Though the main body of this post is about the inspection I did on Wednesday 14th I will mention quickly that me and Steph did an inspection a couple of weeks ago. At this inspection all went well in the hives. The small hive is building up nicely and the new colony created using the snelgrove board seems to be thriving though I still haven't done a full inspection on that one. When packing up the hives some of the Bees started getting rather persistent so we left the apiary and walked far enough away so they wouldn't follow.... or so we thought; we had just taken our suits off and a bee started going for my face so I quickly went in the opposite direction to get away. Steph wasn't quick enough and received her first ever sting, on the forehead! Luckily she didn't have a reaction. She was literately saying 5 seconds before how she had never been stung!
The next inspection I did solo and that went well. All 3 colonies seem to be doing well, plenty of brood, eggs and stores in each. There were loads of flying Bees about especially from the colony that has been created most recently with the snelgrove board. The smallest hive is still progressing nicely though I would like it to be a bit stronger going into winter; I think that starting next week I will start feeding that colony to give it a boost.
When I was packing up the last hive I felt a scratch on my ankle so looked down to see the culprit...To my horror as I looked there were 3 or 4 Bees going to town on the same spot on my ankle. At first there wasn't much pain and shortly after there was an intense itching. I finished packing up quickly and got away from the Bees in case any more decided to have a go. When my suit was off and I was safely back in the car I rolled my trouser leg up and had a look at the damage; my ankle was sore but not swelling too bad. By the time I got home it had started to swell and by the next day my work shoes felt quite tight. Luckily that's the only reaction I had and now, a week later, my ankle is back to normal!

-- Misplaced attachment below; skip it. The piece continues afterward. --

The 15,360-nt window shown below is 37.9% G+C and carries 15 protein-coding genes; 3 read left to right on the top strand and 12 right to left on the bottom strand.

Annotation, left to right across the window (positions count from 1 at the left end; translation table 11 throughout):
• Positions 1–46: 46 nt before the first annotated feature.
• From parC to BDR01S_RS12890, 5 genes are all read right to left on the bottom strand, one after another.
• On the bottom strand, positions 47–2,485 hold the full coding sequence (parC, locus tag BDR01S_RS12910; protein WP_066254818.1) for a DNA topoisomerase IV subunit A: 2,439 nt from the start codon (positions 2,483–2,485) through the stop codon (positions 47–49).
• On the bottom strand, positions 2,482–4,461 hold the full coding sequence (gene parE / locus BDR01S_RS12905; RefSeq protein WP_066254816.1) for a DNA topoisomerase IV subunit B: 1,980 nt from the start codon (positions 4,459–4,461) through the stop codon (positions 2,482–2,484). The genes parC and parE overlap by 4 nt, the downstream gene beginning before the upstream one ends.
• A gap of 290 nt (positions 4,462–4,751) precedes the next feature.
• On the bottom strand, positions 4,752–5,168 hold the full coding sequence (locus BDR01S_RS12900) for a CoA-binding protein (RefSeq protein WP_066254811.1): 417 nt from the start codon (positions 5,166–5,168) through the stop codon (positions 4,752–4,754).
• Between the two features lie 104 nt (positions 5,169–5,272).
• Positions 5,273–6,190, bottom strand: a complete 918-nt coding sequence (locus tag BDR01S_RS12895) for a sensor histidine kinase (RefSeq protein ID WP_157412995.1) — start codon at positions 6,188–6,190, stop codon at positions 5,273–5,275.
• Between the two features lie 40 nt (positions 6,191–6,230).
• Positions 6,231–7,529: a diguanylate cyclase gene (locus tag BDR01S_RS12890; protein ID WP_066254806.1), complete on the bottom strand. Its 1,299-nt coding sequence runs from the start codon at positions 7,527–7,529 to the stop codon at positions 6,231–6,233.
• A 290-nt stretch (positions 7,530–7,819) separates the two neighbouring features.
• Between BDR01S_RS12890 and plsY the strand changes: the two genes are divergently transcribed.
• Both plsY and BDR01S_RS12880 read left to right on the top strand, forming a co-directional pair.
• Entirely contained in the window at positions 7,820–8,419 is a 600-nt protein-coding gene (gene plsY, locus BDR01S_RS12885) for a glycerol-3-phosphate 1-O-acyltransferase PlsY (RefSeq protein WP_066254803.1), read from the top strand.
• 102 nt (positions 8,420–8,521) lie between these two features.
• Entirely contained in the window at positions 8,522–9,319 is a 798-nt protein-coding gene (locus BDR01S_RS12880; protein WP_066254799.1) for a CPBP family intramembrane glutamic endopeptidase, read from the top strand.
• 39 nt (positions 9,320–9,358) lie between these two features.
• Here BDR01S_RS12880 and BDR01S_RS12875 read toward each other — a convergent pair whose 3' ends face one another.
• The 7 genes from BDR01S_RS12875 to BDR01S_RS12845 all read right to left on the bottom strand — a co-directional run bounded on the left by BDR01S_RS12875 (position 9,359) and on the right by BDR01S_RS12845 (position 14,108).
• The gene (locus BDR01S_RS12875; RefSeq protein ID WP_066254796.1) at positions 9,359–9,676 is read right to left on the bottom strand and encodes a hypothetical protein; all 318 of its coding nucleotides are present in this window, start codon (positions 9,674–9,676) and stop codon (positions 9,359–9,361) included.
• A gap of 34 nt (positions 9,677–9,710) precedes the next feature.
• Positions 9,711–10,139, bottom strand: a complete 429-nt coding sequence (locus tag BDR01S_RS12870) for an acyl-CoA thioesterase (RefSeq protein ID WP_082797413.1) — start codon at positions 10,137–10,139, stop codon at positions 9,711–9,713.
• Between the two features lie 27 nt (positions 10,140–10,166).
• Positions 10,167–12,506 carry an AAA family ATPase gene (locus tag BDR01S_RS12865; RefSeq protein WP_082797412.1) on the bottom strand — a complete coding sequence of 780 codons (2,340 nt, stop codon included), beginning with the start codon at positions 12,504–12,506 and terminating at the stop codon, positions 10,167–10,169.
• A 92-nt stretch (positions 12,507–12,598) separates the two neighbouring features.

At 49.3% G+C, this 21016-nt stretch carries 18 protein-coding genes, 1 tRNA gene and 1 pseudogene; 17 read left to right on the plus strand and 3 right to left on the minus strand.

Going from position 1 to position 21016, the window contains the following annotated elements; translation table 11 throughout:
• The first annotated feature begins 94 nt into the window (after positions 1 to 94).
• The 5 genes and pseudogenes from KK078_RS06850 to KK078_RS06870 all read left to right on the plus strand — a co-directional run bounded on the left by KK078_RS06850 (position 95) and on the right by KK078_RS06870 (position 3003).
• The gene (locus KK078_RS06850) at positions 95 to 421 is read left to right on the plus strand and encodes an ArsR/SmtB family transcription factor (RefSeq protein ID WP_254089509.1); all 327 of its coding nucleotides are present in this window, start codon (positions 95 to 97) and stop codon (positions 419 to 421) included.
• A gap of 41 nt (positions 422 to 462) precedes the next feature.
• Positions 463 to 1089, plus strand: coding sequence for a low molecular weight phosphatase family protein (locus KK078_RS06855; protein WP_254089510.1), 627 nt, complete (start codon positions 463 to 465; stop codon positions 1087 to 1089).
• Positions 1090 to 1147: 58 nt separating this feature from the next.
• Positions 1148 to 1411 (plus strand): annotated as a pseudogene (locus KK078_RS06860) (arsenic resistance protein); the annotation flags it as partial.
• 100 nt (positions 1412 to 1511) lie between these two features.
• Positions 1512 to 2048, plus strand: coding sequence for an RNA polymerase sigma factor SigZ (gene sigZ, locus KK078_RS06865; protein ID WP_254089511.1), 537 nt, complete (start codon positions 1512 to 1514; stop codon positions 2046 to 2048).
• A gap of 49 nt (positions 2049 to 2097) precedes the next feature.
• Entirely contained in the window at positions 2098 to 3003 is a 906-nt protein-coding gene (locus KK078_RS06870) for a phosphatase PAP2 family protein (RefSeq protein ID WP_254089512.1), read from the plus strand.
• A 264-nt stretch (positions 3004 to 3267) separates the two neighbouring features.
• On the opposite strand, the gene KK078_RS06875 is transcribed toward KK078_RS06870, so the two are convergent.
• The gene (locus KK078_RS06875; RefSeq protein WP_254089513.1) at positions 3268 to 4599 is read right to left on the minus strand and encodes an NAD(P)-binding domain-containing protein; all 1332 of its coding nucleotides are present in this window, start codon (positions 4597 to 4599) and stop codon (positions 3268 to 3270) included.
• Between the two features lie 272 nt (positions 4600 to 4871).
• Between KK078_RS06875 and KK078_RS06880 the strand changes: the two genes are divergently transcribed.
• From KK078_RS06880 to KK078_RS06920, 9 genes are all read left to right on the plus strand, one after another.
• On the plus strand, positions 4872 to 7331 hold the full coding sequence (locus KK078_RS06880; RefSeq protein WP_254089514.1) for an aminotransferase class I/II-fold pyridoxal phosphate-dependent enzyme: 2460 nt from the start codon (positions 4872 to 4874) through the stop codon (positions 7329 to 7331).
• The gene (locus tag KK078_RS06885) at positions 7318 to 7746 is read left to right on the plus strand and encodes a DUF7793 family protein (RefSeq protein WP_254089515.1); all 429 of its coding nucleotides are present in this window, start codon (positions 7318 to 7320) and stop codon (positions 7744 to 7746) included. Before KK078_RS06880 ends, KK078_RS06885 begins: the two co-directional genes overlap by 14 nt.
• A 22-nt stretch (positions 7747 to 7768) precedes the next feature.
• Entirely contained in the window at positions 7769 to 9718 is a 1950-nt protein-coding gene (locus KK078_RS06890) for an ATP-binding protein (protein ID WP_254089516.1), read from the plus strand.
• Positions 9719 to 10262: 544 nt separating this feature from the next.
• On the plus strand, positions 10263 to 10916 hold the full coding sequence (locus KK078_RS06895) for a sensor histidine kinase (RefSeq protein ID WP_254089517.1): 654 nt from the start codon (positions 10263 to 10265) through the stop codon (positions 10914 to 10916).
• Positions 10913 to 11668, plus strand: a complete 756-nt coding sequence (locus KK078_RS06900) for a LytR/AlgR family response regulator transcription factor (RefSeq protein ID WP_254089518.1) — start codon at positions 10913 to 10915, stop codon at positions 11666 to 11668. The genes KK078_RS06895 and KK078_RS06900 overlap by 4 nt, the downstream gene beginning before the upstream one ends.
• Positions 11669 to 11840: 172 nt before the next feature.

Since that inspection I have made and painted another hive stand. Yesterday (23/08/2013) I went down to the Bees and separated the colonies that were on top of one another with the snelgrove board separating them. The top hive was moved about 15 foot away and placed on my new stand; this went off without a hitch (and thankfully without any stings). My apiary looks good now with all 3 hives in it but will look better if they all make it through the winter strong. As mentioned earlier I have started feeding my smallest hive. It has a half gallon of syrup in a feeder above the colony and with any luck they will use it to build up a little faster; we'll see.
At the moment there is loads of Himalayan Balsam in flower all around the apiary. This is an excellent source of nectar and pollen for the Bees. I did try to take a good photo of the Bees in the flowers. I wasn't very successful; the Bees were being too busy and moved before the picture was taken. Below is one of the better ones although it's still not great!